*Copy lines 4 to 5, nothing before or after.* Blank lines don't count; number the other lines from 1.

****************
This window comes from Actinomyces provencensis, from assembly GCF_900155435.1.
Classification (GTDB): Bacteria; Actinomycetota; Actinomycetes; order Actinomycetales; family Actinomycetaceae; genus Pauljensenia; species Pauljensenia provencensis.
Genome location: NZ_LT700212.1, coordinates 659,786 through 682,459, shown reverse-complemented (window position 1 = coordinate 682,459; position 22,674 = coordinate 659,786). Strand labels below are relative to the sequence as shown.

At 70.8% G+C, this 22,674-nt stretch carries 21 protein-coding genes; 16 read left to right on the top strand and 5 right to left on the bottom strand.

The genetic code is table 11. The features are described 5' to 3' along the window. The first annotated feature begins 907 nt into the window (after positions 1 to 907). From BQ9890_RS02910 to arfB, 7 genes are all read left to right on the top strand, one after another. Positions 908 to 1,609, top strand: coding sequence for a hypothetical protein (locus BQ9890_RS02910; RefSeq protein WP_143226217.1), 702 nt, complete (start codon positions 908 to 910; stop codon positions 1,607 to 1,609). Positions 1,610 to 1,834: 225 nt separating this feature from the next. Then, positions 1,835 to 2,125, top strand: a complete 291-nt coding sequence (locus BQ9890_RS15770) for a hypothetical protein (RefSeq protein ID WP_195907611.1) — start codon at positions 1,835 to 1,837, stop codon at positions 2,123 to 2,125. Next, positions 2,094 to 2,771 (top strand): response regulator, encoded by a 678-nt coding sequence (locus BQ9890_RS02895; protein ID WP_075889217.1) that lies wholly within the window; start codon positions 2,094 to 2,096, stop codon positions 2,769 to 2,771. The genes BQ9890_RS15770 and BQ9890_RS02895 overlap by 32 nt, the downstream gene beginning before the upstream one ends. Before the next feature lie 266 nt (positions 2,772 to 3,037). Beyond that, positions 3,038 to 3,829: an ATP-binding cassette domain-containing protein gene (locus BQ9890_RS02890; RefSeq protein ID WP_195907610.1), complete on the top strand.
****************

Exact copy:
At 70.8% G+C, this 22,674-nt stretch carries 21 protein-coding genes; 16 read left to right on the top strand and 5 right to left on the bottom strand.

The genetic code is table 11. The features are described 5' to 3' along the window. The first annotated feature begins 907 nt into the window (after positions 1 to 907). From BQ9890_RS02910 to arfB, 7 genes are all read left to right on the top strand, one after another. Positions 908 to 1,609, top strand: coding sequence for a hypothetical protein (locus BQ9890_RS02910; RefSeq protein WP_143226217.1), 702 nt, complete (start codon positions 908 to 910; stop codon positions 1,607 to 1,609). Positions 1,610 to 1,834: 225 nt separating this feature from the next. Then, positions 1,835 to 2,125, top strand: a complete 291-nt coding sequence (locus BQ9890_RS15770) for a hypothetical protein (RefSeq protein ID WP_195907611.1) — start codon at positions 1,835 to 1,837, stop codon at positions 2,123 to 2,125. Next, positions 2,094 to 2,771 (top strand): response regulator, encoded by a 678-nt coding sequence (locus BQ9890_RS02895; protein ID WP_075889217.1) that lies wholly within the window; start codon positions 2,094 to 2,096, stop codon positions 2,769 to 2,771. The genes BQ9890_RS15770 and BQ9890_RS02895 overlap by 32 nt, the downstream gene beginning before the upstream one ends. Before the next feature lie 266 nt (positions 2,772 to 3,037). Beyond that, positions 3,038 to 3,829: an ATP-binding cassette domain-containing protein gene (locus BQ9890_RS02890; RefSeq protein ID WP_195907610.1), complete on the top strand.